Truly Humble, Truly Great

    As the American Revolution concluded with England’s improbable surrender, many politicians and military leaders maneuvered to make General George Washington a new monarch. The world watched, wondering if Washington would stick to his ideals of freedom and liberty when absolute power was within his grasp. England’s King George III saw another reality, however. He was convinced that if Washington resisted the power pull and returned to his Virginia farm, he would be “the greatest man in the world.” The king knew that the greatness evidenced in resisting the allure to power is a sign of true nobility and significance. 

    Paul knew…

    Useful Temptation

    Fifteenth-century monk Thomas à Kempis, in the beloved classic The Imitation of Christ, offers a perspective on temptation that might be a bit surprising. Instead of focusing on the pain and difficulties temptation can lead to, he writes, “[temptations] are useful because they can make us humble, they can cleanse us, and they can teach us.” Kempis explains, “The key to victory is true humility and patience; in them we overcome the enemy.”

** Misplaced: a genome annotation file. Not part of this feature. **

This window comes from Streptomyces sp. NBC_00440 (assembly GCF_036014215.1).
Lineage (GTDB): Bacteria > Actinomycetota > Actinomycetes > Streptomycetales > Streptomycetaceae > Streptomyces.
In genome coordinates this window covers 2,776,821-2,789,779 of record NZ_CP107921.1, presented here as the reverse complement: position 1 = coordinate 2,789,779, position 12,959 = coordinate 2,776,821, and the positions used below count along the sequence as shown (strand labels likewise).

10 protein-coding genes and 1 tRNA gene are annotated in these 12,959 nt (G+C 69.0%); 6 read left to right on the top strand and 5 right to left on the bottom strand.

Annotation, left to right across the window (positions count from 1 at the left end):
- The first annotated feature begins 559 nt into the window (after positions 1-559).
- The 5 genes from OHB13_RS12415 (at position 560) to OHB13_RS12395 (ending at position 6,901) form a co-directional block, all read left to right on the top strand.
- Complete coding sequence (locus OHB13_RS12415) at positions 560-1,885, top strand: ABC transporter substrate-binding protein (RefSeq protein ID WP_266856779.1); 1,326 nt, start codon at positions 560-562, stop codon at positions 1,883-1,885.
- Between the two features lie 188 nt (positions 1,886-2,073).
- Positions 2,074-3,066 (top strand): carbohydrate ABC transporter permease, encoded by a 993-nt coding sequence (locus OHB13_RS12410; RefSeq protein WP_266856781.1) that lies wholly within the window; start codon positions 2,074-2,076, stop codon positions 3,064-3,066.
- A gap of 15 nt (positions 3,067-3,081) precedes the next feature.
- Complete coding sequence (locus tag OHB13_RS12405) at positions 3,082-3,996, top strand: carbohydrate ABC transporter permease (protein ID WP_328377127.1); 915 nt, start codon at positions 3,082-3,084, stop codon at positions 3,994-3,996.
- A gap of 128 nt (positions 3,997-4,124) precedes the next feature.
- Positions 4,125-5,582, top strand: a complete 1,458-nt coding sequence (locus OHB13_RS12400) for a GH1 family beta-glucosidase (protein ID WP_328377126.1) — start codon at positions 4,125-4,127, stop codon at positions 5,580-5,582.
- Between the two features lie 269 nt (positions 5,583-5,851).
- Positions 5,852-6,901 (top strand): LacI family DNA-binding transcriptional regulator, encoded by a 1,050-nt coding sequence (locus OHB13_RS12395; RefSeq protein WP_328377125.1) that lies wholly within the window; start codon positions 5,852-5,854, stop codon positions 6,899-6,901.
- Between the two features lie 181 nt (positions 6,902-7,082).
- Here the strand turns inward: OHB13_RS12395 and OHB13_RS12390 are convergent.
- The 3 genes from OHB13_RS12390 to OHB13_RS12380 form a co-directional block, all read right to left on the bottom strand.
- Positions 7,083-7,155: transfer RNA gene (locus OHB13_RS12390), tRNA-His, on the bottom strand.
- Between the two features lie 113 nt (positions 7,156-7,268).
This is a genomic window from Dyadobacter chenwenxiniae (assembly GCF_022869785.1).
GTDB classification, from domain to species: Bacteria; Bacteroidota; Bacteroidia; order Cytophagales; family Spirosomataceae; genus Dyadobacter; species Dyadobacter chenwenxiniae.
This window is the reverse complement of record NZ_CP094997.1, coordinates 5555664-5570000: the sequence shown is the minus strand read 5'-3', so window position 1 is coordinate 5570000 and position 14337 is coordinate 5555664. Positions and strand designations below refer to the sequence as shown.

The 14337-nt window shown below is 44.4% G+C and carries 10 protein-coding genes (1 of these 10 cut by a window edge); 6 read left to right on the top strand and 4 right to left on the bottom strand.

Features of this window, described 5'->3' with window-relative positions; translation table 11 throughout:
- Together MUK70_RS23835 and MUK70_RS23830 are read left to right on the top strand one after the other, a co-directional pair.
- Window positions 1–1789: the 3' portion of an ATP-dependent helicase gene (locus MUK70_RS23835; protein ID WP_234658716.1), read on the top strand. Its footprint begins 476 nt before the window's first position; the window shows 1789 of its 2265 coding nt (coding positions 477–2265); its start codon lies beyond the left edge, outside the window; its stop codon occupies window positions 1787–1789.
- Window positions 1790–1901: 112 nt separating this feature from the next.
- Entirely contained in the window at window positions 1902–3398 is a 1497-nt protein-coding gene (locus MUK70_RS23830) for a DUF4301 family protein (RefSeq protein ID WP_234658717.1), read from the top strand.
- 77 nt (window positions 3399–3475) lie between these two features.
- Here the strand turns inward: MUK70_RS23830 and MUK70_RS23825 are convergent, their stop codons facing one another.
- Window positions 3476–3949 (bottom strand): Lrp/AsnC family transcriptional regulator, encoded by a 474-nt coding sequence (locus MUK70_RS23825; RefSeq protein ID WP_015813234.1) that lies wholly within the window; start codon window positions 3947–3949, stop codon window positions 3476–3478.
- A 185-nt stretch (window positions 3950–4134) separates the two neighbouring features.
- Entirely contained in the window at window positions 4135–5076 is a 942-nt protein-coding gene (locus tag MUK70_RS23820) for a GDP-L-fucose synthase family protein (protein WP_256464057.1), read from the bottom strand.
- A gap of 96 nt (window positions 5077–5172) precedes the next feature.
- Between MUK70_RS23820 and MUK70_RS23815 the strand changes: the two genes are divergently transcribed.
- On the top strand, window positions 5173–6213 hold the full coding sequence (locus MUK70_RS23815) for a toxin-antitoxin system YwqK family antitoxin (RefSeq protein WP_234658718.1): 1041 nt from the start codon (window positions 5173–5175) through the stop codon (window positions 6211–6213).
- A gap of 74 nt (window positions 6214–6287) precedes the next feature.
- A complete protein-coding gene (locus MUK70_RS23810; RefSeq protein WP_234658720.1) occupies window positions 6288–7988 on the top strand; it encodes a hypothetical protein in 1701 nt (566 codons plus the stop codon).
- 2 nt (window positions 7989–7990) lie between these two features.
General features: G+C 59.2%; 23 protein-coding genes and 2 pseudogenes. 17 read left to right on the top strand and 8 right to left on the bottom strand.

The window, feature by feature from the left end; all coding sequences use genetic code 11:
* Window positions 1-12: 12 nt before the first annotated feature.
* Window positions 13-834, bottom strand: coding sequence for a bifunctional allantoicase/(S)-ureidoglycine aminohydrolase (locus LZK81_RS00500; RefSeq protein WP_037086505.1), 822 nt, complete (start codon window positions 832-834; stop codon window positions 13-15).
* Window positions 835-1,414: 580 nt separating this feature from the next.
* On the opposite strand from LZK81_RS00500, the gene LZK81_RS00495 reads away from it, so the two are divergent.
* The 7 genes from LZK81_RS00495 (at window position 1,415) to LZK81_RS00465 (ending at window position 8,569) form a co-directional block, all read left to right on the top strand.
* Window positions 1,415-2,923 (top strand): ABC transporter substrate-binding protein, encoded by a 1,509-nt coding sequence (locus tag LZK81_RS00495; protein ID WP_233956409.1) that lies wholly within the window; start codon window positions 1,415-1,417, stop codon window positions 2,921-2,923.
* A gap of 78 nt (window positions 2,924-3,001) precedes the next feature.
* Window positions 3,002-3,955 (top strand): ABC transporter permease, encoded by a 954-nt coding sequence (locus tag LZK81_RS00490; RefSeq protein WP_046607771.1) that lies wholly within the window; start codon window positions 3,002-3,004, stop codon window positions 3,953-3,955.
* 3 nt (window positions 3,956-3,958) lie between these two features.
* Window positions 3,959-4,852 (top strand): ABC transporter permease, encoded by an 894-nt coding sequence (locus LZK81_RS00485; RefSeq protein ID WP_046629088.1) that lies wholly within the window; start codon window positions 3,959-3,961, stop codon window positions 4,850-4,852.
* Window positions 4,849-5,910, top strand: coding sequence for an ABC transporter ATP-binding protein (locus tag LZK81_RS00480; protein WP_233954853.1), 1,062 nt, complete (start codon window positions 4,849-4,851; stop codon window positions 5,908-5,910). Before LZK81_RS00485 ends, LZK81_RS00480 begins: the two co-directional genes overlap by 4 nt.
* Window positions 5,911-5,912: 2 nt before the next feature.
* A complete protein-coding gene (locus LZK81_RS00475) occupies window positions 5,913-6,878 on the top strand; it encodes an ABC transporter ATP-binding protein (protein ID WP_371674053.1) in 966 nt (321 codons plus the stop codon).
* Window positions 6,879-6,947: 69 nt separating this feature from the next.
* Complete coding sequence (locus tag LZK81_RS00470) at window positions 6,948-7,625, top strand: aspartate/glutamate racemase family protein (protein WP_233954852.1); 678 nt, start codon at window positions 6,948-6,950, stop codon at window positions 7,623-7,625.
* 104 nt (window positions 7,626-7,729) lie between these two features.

Humility and patience. How different my walk with Christ would be if that were how I naturally responded to temptation! More often, I react with shame, frustration, and impatient…

    Photobombing Jesus

    When my pastor asked our class a difficult question about the life of Jesus, my hand shot up. I had just read the story, so I knew this one. And I wanted the others in the room to know that I knew it too. After all, I’m a Bible teacher. How embarrassing it would be to be stumped in front of them! Now I was embarrassed by my fear of embarrassment. So I lowered my hand. Am I this insecure?

    John the Baptist shows a better way. When his disciples complained that people were beginning to leave him and follow Jesus,…

    The Main Actor

    I once heard about a student taking a class in preaching at a prominent seminary. The student, a young man who was a bit full of himself, delivered his sermon with eloquence and evident passion. He sat down self-satisfied, and the professor paused a moment before responding. “That was a powerful sermon,” he said. “It was well-organized and moving. The only problem is that God was not the subject of a single one of your sentences.”